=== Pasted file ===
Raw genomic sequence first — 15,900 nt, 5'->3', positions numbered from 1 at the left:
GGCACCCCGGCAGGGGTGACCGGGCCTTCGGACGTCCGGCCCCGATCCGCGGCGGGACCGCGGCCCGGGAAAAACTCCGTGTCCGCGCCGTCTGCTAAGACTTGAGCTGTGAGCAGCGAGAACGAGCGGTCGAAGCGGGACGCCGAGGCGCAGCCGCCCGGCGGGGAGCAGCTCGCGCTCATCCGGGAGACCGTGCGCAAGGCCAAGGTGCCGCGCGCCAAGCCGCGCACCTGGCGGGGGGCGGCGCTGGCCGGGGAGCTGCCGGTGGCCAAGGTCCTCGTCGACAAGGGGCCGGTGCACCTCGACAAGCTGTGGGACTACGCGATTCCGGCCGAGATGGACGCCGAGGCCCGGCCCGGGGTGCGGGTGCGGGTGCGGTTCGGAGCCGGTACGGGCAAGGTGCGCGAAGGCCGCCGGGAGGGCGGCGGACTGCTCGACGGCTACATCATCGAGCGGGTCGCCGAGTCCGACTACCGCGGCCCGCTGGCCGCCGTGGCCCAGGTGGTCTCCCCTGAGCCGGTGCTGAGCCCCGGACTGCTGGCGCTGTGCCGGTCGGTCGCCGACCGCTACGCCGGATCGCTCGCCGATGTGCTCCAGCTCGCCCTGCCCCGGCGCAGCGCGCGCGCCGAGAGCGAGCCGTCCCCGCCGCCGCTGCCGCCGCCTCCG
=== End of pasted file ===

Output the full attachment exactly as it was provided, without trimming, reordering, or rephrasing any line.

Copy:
Raw genomic sequence first — 15,900 nt, 5'->3', positions numbered from 1 at the left:
GGCACCCCGGCAGGGGTGACCGGGCCTTCGGACGTCCGGCCCCGATCCGCGGCGGGACCGCGGCCCGGGAAAAACTCCGTGTCCGCGCCGTCTGCTAAGACTTGAGCTGTGAGCAGCGAGAACGAGCGGTCGAAGCGGGACGCCGAGGCGCAGCCGCCCGGCGGGGAGCAGCTCGCGCTCATCCGGGAGACCGTGCGCAAGGCCAAGGTGCCGCGCGCCAAGCCGCGCACCTGGCGGGGGGCGGCGCTGGCCGGGGAGCTGCCGGTGGCCAAGGTCCTCGTCGACAAGGGGCCGGTGCACCTCGACAAGCTGTGGGACTACGCGATTCCGGCCGAGATGGACGCCGAGGCCCGGCCCGGGGTGCGGGTGCGGGTGCGGTTCGGAGCCGGTACGGGCAAGGTGCGCGAAGGCCGCCGGGAGGGCGGCGGACTGCTCGACGGCTACATCATCGAGCGGGTCGCCGAGTCCGACTACCGCGGCCCGCTGGCCGCCGTGGCCCAGGTGGTCTCCCCTGAGCCGGTGCTGAGCCCCGGACTGCTGGCGCTGTGCCGGTCGGTCGCCGACCGCTACGCCGGATCGCTCGCCGATGTGCTCCAGCTCGCCCTGCCCCGGCGCAGCGCGCGCGCCGAGAGCGAGCCGTCCCCGCCGCCGCTGCCGCCGCCTCCG